Rick Nason and Omer Livvarcin wrote an article on LinkedIn titled COVID-19 Pandemic and 8 Common Sense Risk Management Practices for Leaders and Directors.
« The COVID-19 situation has created both a pandemic and a crisis in public service, for-profit organizations as well as in not-for profit organizations. For many leaders, this may be their first experience in dealing with such a large-scale event with so many yet to be determined consequences. In such a situation it is easy to lose one’s focus on the basics. To prevent this, here are 8 common sense tactics based on our experience in risk management to keep in mind. »
« 3. Communication Change and especially upheaval is always unnerving. Not knowing only adds to the level of stress. Create clear lines of communication as well as clear expectations of what communications will be coming, and when they will be expected. People will understand if you do not have all the answers, but they might be less forgiving if they are left in the dark. Communicate even if the message is nothing more than “nothing has changed at the moment”. »
« 5. Try, Learn, Adapt The spread of the COVID-19 virus, and the resulting second order consequences are an example of a complex system emergence, (as opposed to a completely predictable complicated system). Complex systems do not have predictable outcomes, nor do they have controllable outcomes. Don’t look for solutions but instead look to manage the situation. To handle a complex situation, you need to take a “try, learn, adapt” approach. »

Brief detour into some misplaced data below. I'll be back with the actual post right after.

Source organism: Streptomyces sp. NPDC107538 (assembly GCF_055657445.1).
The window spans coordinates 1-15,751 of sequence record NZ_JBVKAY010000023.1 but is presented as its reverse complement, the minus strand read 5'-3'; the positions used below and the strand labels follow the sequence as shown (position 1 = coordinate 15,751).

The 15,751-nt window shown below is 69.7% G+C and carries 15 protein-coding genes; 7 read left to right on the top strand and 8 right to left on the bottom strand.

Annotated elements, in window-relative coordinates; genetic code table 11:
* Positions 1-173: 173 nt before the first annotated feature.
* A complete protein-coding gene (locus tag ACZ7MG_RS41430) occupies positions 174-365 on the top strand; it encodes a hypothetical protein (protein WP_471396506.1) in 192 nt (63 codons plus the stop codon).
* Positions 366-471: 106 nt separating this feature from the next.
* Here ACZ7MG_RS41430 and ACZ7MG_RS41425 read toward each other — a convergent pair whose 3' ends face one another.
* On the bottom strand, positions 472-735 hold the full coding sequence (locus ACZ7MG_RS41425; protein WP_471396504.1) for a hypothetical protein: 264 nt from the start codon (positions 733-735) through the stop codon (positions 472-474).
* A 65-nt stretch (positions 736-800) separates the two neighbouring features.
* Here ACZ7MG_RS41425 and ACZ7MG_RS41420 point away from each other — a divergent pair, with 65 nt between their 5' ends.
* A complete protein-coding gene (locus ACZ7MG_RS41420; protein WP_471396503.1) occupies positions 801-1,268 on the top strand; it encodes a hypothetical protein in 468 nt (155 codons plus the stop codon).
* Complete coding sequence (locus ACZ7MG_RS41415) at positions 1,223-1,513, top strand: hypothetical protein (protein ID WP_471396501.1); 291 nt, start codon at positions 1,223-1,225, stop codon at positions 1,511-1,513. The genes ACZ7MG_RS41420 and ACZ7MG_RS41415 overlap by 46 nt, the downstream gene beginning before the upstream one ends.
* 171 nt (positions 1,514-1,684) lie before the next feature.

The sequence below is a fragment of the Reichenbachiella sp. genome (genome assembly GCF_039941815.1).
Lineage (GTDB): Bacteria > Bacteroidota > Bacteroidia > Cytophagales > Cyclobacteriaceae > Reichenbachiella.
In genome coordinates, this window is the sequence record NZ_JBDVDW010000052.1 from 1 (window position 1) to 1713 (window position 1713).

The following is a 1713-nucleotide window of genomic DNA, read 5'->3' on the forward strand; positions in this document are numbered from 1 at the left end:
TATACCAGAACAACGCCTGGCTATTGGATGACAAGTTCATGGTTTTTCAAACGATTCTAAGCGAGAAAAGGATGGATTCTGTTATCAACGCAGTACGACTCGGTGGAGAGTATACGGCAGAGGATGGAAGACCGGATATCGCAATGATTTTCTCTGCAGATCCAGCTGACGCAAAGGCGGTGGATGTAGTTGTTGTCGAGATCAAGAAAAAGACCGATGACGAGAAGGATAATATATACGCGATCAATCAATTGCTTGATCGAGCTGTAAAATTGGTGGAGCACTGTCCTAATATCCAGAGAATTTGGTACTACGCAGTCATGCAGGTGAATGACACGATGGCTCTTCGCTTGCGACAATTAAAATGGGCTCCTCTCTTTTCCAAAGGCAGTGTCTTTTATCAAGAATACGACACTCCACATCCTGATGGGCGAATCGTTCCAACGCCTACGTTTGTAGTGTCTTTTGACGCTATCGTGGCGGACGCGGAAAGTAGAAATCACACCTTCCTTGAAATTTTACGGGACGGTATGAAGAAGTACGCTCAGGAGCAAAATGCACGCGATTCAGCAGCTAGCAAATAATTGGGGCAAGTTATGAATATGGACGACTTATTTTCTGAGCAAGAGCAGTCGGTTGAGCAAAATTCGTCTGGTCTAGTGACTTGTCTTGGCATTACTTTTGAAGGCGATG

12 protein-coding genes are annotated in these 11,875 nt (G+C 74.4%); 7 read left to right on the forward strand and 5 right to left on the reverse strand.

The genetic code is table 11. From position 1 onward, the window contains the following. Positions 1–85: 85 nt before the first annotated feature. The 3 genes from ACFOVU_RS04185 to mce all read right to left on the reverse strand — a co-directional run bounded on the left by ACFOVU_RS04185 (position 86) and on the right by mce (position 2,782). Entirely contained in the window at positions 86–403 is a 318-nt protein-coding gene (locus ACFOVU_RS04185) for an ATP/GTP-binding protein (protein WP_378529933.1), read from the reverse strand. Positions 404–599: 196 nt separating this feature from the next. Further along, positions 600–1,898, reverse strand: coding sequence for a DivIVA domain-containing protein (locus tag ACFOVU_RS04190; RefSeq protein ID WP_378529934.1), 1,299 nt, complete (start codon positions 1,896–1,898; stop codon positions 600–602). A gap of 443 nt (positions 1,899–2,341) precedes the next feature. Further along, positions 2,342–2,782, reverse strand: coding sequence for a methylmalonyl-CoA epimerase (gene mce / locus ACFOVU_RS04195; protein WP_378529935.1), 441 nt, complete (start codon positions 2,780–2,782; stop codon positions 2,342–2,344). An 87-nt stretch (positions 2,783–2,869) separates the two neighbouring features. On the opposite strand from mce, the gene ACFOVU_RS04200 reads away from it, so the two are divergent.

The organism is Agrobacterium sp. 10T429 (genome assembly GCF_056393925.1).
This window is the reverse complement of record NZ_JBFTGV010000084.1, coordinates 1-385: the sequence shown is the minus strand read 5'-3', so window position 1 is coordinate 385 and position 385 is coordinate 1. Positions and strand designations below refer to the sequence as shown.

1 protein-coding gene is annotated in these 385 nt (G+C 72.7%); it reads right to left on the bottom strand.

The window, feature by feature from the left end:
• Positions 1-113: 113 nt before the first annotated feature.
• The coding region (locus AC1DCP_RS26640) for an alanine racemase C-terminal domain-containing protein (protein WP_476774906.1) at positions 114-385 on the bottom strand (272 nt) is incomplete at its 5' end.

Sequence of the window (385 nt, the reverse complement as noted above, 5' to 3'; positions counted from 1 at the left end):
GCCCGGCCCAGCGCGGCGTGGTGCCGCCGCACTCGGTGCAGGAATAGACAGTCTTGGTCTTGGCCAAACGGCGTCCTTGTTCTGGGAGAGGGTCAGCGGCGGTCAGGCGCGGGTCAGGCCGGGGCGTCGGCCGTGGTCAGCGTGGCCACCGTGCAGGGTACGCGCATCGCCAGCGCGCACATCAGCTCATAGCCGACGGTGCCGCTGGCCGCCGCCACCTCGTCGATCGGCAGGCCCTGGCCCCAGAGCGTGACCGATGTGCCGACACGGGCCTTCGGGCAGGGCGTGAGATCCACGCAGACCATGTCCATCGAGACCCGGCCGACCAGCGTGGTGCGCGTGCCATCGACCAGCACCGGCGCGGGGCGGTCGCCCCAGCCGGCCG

« 6. Balance long and short-term thinking In a crisis, there is a great temptation to fix the immediate problem. However, it is wise to take a moment to consider the longer-term effects, many of which might be unintended consequences. There is no sense in fixing a short-term issue if it only creates bigger problems for the long term. »
Rick Nason and Omer Livvarcin are co-authors of the book Risk Management for Nonprofit Organizations. Rick Nason is author of several other books including It’s Not Complicated and Rethinking Risk Management.